As plans for the first ever California Economic Summit on May 11 are crystallizing, there is increasing evidence that California’s economy is beginning to perk up.
California manufacturing jobs are getting a much needed boost thanks to an increase in the exports of California made products. According to Beacon Economics, ten thousand manufacturing jobs have been added since February 2010.
It’s important to remember how critical these manufacturing jobs are. In fact, a steel manufacturing executive in Fontana told us that one manufacturing job at his company develops seven other supporting jobs in the local economy.
News from other sectors of the economy also are promising. In the Inland Empire, which has been hit as hard as any region in California, there is evidence that the housing construction industry might be ready to recover.
Doug Henton, of Collaborative Economics, spoke at many of the regional forums held around the state. He quotes figures which indicate that the state has lost 700,000 construction jobs since the housing bubble burst. This is an area that, if bolstered, can help the state and the country recover.
Another very positive sign is a study commissioned by American Express that says California small businesses are expecting to add jobs this year. Of the businesses polled, 37 percent say they expect to add jobs in the next six months!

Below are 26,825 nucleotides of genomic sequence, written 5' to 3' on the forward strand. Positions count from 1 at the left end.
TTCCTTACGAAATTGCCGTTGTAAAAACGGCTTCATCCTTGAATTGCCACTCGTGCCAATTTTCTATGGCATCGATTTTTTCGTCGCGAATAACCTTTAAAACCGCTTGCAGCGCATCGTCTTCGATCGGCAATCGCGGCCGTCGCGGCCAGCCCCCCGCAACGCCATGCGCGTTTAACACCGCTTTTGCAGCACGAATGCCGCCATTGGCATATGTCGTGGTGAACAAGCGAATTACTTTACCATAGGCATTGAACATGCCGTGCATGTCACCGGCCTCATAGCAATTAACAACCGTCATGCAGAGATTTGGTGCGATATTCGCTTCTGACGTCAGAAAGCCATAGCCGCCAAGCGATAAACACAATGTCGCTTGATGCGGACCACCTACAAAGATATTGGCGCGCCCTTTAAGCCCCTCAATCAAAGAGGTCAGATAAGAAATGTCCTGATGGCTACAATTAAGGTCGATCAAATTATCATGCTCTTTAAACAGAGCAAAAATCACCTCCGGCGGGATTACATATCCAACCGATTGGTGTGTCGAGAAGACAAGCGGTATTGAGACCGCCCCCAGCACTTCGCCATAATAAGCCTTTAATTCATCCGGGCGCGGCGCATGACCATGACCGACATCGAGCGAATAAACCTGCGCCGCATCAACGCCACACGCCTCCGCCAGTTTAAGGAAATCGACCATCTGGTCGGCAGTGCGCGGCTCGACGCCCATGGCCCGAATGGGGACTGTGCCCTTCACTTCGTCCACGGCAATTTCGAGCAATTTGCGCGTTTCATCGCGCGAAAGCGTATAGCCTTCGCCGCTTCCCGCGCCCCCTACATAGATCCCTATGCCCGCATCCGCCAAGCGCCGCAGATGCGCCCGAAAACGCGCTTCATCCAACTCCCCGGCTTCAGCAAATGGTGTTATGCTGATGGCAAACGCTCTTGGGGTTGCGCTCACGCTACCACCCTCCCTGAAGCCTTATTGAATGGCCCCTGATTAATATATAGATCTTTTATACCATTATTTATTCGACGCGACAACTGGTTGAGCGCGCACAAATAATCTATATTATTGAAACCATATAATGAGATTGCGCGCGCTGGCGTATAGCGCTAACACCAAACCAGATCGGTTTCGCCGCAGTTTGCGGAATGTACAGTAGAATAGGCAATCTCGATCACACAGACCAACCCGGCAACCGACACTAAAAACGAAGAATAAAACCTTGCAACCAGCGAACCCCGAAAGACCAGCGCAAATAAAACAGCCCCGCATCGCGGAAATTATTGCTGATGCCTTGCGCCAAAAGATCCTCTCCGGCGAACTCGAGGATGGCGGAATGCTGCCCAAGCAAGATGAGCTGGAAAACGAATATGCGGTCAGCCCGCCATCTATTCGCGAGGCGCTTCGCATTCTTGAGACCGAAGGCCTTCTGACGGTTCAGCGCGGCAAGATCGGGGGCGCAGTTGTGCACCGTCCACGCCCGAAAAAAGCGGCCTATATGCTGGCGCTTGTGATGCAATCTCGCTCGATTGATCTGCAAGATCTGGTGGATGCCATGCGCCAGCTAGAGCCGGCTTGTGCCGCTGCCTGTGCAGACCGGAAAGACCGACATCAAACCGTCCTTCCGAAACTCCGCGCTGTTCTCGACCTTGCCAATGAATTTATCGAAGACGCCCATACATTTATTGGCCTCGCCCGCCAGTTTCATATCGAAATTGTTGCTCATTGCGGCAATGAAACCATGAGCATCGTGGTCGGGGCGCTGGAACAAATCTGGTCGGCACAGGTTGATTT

These are examples of the type of good economic news that California has been waiting to hear for some time now. But it’s not to say that the economy has turned; too many Californians are still out of work, or are “underemployed.” In fact, California’s unemployment rate is still third highest in the nation at 10.9 percent.
The first California Economic Summit is tackling the big questions of how California can better create jobs and improve our global competitiveness.
The Summit will be looking at: how we prepare our workforce; how we can improve our infrastructure; how we can encourage innovation in a state that practically invented it; and how we can make sure that our government regulatory process can both encourage economic development and protect our way of life.
Let us know what you think can be done to improve California’s economy.